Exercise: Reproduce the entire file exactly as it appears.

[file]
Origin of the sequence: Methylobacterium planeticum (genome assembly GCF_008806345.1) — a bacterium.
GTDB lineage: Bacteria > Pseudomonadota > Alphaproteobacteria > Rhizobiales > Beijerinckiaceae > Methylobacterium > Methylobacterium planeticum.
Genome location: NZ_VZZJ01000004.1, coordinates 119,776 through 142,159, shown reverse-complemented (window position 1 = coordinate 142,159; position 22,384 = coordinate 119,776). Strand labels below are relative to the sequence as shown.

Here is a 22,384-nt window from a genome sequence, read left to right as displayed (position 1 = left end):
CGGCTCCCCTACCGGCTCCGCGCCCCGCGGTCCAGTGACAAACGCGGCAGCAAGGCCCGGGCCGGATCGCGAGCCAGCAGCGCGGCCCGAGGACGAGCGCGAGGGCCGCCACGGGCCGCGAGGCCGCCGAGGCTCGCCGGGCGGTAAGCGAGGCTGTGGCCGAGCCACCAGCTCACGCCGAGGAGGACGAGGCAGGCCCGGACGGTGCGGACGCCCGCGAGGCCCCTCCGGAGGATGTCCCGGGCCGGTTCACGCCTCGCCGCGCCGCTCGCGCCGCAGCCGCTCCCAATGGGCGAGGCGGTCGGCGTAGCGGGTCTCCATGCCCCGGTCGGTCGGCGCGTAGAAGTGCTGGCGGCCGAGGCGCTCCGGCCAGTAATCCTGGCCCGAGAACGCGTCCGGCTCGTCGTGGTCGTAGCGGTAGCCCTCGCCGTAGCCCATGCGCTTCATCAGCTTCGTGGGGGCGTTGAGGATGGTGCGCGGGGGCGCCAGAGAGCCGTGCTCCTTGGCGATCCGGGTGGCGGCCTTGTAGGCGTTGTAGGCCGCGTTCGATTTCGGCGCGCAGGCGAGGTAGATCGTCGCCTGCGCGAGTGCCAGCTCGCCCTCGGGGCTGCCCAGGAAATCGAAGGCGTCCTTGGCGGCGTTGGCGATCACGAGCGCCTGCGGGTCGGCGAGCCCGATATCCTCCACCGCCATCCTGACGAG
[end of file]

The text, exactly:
Origin of the sequence: Methylobacterium planeticum (genome assembly GCF_008806345.1) — a bacterium.
GTDB lineage: Bacteria > Pseudomonadota > Alphaproteobacteria > Rhizobiales > Beijerinckiaceae > Methylobacterium > Methylobacterium planeticum.
Genome location: NZ_VZZJ01000004.1, coordinates 119,776 through 142,159, shown reverse-complemented (window position 1 = coordinate 142,159; position 22,384 = coordinate 119,776). Strand labels below are relative to the sequence as shown.

Here is a 22,384-nt window from a genome sequence, read left to right as displayed (position 1 = left end):
CGGCTCCCCTACCGGCTCCGCGCCCCGCGGTCCAGTGACAAACGCGGCAGCAAGGCCCGGGCCGGATCGCGAGCCAGCAGCGCGGCCCGAGGACGAGCGCGAGGGCCGCCACGGGCCGCGAGGCCGCCGAGGCTCGCCGGGCGGTAAGCGAGGCTGTGGCCGAGCCACCAGCTCACGCCGAGGAGGACGAGGCAGGCCCGGACGGTGCGGACGCCCGCGAGGCCCCTCCGGAGGATGTCCCGGGCCGGTTCACGCCTCGCCGCGCCGCTCGCGCCGCAGCCGCTCCCAATGGGCGAGGCGGTCGGCGTAGCGGGTCTCCATGCCCCGGTCGGTCGGCGCGTAGAAGTGCTGGCGGCCGAGGCGCTCCGGCCAGTAATCCTGGCCCGAGAACGCGTCCGGCTCGTCGTGGTCGTAGCGGTAGCCCTCGCCGTAGCCCATGCGCTTCATCAGCTTCGTGGGGGCGTTGAGGATGGTGCGCGGGGGCGCCAGAGAGCCGTGCTCCTTGGCGATCCGGGTGGCGGCCTTGTAGGCGTTGTAGGCCGCGTTCGATTTCGGCGCGCAGGCGAGGTAGATCGTCGCCTGCGCGAGTGCCAGCTCGCCCTCGGGGCTGCCCAGGAAATCGAAGGCGTCCTTGGCGGCGTTGGCGATCACGAGCGCCTGCGGGTCGGCGAGCCCGATATCCTCCACCGCCATCCTGACGAG